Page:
But equally important, talk to potential referral sources. If you want estate planning work, talk to every financial advisor, family lawyer, and personal injury lawyer in town. Give them a pamphlet or a stack of business cards for their clients.

And follow up. Days or weeks later, touch base. Keep up the relationships over time. Add them to your Facebook friends and follow them on Twitter. Keep them on your radar so that you stay on theirs, so that when they have someone they could refer to you, they think of you.

Teach lawyers and potential clients

Teaching continuing legal education seminars may be an option. If you have a unique practice like I did—defending debt collectors—you can get a lot of business from teaching people what you do. Or, as I often put it, teaching people how to refer you cases by talking in great detail about the cases you handle.

But before I taught anything substantive, I taught lawyers about blogging, technology, and marketing. The reason is that everything I know about law practice technology takes place in the context of my law practice. So as I talk about being paperless, I necessarily talk about how that works in my consumer rights practice. Even when I presented at seminars on technology, I would get referrals for business.

Or arrange your own seminars. Find groups of potential clients or referral sources, and teach them. Talk to business owners about intellectual property issues, or young parents about estate planning.

Teaching is an incredibly good way to put yourself on the radar of lawyers and others who will refer you cases. Every time I teach a seminar, I get a few referrals over the following weeks.

Above all, hustle

Succeeding with a new firm takes work. I did my share of sitting on the couch watching movies, but usually with my laptop in hand, and blogging. Work hard when you have a client, and work hard on law firm marketing when you don’t (and in your spare time when you do). There is a direct correlation between how hard you work and how much money you make as you get your business up and running.



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  • Great comprehensive post. I think Facebook and LinkedIn has helped primarily with one area you mentioned — keeping in touch with people who you should be networking with anyways. Don’t get be wrong — I think those two tools are very valuable. But your post reminds us how important real world networking is, even in the age of social media.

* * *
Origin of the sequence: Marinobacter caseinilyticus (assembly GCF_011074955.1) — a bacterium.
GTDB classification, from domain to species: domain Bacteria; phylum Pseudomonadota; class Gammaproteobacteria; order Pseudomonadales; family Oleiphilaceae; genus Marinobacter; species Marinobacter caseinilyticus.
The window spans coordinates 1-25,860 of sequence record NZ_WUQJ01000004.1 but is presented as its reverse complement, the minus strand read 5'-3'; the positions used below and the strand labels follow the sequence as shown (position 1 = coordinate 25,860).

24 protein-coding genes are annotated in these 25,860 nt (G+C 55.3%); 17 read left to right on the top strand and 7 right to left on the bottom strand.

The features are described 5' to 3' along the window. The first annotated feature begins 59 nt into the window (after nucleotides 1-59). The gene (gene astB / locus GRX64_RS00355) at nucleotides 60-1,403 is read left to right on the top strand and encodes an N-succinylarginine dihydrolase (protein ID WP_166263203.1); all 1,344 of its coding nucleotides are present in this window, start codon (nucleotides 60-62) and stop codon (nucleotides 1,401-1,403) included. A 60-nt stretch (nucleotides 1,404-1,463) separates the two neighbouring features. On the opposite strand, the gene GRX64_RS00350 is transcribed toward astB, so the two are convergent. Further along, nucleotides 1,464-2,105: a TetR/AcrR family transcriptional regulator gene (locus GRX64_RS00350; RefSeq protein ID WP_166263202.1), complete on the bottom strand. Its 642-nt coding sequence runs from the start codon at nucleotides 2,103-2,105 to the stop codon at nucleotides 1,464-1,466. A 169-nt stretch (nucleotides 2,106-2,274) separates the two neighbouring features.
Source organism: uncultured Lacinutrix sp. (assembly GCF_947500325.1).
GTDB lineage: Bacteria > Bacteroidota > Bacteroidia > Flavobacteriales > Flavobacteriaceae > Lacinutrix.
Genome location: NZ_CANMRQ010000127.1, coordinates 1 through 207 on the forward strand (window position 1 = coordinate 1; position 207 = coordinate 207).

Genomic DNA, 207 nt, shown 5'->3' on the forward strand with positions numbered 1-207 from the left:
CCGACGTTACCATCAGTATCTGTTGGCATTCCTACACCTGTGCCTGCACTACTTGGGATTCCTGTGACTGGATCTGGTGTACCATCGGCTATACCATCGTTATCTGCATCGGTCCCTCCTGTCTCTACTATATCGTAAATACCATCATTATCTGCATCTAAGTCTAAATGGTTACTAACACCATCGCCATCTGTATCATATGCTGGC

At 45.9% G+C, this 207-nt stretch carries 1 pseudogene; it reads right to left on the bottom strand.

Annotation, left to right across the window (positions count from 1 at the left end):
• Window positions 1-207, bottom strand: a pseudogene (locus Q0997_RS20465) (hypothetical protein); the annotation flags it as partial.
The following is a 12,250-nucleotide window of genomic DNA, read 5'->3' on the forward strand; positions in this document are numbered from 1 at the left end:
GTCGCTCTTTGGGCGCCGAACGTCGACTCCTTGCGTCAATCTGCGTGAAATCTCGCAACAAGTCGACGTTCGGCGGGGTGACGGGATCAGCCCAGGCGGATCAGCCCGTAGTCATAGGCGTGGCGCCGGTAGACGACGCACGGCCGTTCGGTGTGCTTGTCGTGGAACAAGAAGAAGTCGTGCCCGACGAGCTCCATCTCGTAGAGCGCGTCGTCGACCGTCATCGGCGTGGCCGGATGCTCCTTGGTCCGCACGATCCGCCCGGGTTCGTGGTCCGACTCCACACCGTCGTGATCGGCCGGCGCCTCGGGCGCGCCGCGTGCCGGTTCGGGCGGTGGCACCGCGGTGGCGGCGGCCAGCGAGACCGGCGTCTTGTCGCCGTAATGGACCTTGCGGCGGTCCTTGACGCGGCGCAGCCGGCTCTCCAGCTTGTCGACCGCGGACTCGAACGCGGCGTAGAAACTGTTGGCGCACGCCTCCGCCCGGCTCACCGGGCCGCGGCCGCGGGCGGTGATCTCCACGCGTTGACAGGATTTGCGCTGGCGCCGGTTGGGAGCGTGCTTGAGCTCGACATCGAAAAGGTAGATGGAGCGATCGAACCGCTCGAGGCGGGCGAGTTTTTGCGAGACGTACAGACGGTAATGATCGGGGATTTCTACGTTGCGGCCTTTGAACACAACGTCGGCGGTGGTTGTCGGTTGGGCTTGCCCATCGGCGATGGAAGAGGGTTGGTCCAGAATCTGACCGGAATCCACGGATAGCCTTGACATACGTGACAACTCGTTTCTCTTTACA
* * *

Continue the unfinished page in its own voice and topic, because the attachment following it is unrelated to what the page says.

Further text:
One other piece of advice I would chime in is to keep your costs low initially. You’ve blogged previously on how to spend a small amount in start up costs. That’s important, so that you can continue to keep your doors open even before a lot of clients are coming through the door.

  • Susan Gainen

    Sound advice, both for start-ups and career changers. There is no substitute for talking to people.

    Thank you, Sam.

  • Great advice, particularly “have a coffee, lunch or beer.” Nothing beats face time with your prospects. Nothing by a million miles. When you look at how business is generated in the business of law, it’s face time with the people you want to do business with. -ae

  • I know this is an old post, but I wanted to say that I couldn’t agree more with this advice. I have also found that if you want to make it as a lawyer – whether on your own or at a firm – you have to hustle for business. It is just that simple and just that difficult.

  • One year in and I am feeling relatively good about how things have gone so far. But the fact is I’m not exactly sure how things are supposed to look. How many clients should I be signing? How much income should I have. This is how I’ll gauge the next year.

    • You’ll find that all these things are relative. There is no “supposed to.” There are just the numbers that work for you. You should sign up as many clients as you can handle—and want to handle. No more. You will make however much those clients pay you. You will work as hard as those clients need you to.